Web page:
• Lord Roberts: I cannot add a great deal to your article but have to agree to everything you have said, I totally despise the two politicians you mentioned and cannot understand how some people are blind to their self-serving personalities and policies! By the way I am proud of my Welsh blood from my mother’s family, our much loved grandfather was a hard working miner!!

  • Rodney Watts 16th May '20 - 11:43am

    ” Just a hopefully useful Minister of the Methodist Church and that faith still steers me from day to day……I’ll close with an oft repeated dream of building a world fit for children to live in.” It was people with your faith who fostered and cared for my Jewish father and one methodist lady teacher even stopped a nasty headteacher from beating him. (he picked on orphans and girls, so not anti-semitic). Another minister, who had been a spitfire pilot with DFC was able to relate to my secular parents and father who had won an MM at Dunkirk. Those same people demonstrated the love of Jesus by caring for me too, so I made a decision to follow ‘Yeshua Hanotzri’

    I too have been guided by that faith, in research as a medical biochemist, in youth club work, in political and business life, and as a teacher in later years. Your concluding words encapsulate everything we of any faith or none should aspire to.

  • “I’ve never been a revolutionary! ”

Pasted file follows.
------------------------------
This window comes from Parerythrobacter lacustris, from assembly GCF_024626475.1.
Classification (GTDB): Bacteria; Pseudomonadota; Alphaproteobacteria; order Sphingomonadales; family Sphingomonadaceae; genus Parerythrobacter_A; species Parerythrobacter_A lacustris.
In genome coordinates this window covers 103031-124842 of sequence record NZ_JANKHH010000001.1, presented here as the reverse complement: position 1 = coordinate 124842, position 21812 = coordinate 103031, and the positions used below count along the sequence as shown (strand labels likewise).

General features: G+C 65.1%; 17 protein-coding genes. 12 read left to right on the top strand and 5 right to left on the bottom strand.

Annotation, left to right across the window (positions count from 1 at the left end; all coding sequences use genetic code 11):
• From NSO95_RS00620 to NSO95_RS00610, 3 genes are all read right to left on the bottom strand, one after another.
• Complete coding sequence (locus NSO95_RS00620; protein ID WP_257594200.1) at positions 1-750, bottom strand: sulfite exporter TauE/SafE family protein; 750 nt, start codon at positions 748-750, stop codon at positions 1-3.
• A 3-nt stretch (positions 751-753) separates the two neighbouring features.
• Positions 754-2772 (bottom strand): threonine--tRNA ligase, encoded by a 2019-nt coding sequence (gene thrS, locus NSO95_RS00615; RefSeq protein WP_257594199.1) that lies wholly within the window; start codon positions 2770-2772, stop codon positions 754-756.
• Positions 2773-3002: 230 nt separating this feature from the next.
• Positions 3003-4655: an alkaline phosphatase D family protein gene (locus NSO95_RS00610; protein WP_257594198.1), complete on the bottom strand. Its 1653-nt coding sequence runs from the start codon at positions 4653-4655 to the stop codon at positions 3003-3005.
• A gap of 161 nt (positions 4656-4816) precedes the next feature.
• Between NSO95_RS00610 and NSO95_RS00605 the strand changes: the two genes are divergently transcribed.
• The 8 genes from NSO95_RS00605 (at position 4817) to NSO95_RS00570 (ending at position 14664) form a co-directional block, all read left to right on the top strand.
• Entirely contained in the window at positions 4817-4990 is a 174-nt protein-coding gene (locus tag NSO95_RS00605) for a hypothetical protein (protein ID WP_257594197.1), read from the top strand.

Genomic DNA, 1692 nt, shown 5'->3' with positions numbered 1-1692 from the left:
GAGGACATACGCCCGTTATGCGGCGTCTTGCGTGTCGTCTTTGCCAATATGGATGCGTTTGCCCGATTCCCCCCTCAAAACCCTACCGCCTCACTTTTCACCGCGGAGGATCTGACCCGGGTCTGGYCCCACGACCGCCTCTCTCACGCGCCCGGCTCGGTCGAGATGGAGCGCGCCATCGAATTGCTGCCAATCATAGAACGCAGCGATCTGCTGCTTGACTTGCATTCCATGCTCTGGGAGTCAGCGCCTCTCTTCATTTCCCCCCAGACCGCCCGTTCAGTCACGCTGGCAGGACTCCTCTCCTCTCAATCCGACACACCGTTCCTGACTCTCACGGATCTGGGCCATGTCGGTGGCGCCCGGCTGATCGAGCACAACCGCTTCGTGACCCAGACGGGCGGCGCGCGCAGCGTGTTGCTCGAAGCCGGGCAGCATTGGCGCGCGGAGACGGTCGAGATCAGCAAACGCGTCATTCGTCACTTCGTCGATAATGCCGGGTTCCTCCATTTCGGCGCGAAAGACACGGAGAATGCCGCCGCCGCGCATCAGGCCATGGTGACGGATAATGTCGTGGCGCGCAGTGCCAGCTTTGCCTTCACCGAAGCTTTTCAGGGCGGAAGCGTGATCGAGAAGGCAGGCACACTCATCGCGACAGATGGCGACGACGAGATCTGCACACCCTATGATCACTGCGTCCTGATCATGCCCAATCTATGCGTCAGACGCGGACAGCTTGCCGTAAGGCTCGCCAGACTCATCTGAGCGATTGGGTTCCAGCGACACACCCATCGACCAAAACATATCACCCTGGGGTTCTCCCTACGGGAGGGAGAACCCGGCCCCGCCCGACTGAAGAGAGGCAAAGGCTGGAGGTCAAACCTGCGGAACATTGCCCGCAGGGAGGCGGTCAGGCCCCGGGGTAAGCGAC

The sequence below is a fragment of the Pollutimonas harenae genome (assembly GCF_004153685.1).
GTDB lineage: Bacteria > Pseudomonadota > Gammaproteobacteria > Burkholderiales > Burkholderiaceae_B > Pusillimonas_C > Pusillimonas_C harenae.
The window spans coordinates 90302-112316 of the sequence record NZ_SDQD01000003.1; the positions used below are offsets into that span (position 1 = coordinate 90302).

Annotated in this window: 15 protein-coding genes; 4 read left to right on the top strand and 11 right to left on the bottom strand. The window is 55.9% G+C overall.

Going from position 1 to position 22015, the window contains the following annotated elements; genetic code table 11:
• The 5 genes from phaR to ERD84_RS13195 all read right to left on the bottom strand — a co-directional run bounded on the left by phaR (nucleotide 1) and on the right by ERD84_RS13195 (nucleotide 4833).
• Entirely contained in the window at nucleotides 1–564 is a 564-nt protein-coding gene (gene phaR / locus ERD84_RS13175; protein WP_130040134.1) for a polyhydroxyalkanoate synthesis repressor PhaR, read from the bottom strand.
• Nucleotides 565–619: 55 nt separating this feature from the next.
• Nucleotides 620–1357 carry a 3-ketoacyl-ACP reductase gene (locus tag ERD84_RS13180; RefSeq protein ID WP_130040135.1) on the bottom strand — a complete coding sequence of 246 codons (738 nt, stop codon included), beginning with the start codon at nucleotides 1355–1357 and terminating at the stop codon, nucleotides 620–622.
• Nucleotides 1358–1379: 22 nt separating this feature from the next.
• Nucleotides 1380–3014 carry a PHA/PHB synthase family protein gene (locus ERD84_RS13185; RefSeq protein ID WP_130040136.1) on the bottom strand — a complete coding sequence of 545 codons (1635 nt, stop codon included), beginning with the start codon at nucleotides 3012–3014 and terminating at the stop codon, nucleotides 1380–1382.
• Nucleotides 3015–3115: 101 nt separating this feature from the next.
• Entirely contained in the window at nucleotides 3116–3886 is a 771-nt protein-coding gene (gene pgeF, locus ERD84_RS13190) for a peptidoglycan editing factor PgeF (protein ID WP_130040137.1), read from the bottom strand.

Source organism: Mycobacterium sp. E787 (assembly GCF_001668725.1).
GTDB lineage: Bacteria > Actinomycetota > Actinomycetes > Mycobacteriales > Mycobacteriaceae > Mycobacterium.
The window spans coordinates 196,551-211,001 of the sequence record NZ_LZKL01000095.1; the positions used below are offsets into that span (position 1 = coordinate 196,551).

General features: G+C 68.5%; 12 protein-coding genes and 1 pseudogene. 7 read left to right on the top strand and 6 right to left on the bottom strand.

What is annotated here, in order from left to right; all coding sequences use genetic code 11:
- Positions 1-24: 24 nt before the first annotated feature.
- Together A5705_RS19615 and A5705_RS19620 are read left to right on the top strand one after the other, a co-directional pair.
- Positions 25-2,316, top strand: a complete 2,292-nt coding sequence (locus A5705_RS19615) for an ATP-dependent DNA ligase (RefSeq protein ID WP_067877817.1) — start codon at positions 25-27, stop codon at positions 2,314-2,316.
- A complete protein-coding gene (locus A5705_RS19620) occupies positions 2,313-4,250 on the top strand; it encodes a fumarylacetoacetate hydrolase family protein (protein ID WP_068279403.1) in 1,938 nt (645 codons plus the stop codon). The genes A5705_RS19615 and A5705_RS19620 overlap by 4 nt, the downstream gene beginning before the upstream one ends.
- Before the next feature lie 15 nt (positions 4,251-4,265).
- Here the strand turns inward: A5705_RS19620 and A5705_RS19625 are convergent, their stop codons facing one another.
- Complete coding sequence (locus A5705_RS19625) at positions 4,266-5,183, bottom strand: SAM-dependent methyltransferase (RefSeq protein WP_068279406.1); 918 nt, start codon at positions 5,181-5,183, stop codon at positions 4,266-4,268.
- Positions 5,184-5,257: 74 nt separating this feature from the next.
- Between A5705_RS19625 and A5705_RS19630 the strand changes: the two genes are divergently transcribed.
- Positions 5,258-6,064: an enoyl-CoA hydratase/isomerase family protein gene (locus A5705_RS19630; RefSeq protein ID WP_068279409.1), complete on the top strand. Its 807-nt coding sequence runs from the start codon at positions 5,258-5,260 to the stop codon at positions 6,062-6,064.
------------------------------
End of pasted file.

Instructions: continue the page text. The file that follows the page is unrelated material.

Maybe towards the quieter end of the spectrum but liberalism needs to be revolutionary 🙂

    ‘I’m proud that Abraham Lincoln had a drop or two of Welsh blood in his veins.” – as indeed did Thomas Jefferson. At least possibly enough to have slotted in had they turned out to be a half-decent openside 🙂

  • Tony Greaves 16th May '20 - 8:32pm

    Hello, Roger. Good to see you are keeping well. I do hope we will be back together in our little office before too long, though it’s not going to be soon. Tony

  • roger roberts 16th May '20 - 9:52pm

    Grateful for all responses to my meandering thoughts . Thanks to my office colleague of many years Tony Greaves- hope you and Heather keep well. It will be good to return as with hundreds of thousands of others to our office at Westminster and to welcome many Lib Dem Voice contributors to a cup of tea. Croeso.

  • It might help to realise that there isn’t going to be a *post-pandemic* situation; there’s going to be a *late pandemic* situation, a *controlled pandemic* situation, and maybe eventually an *endemic* coronavirus situation. But in any case we’re looking at having this as part of our lives for years, maybe decades to come, popping up here and there. It’s not just going to go away, and it’s going to take a lot of vigilance to prevent sudden flare-ups.

    Be the first political party to realise this, and it might actually have some political benefit.

  • Peter Martin 17th May '20 - 8:15pm

    The article initially gives the impression its about the society we want to become after Covid-19 is bought under control, but as we see in the 4th paragraph, it’s really about Brexit and how to prevent us actually leaving the EU’s orbit.

    The virus is causing more damage to the EU than it is to us. There’s no sense of unity there. The eurozone, and the EU, just about survived the 2008 GFC but everyone agrees that the coming crisis is going to be much worse. So, before you start to campaign to try to stay as close as possible to the EU, how about some discussion on just what you are wanting to stay close to?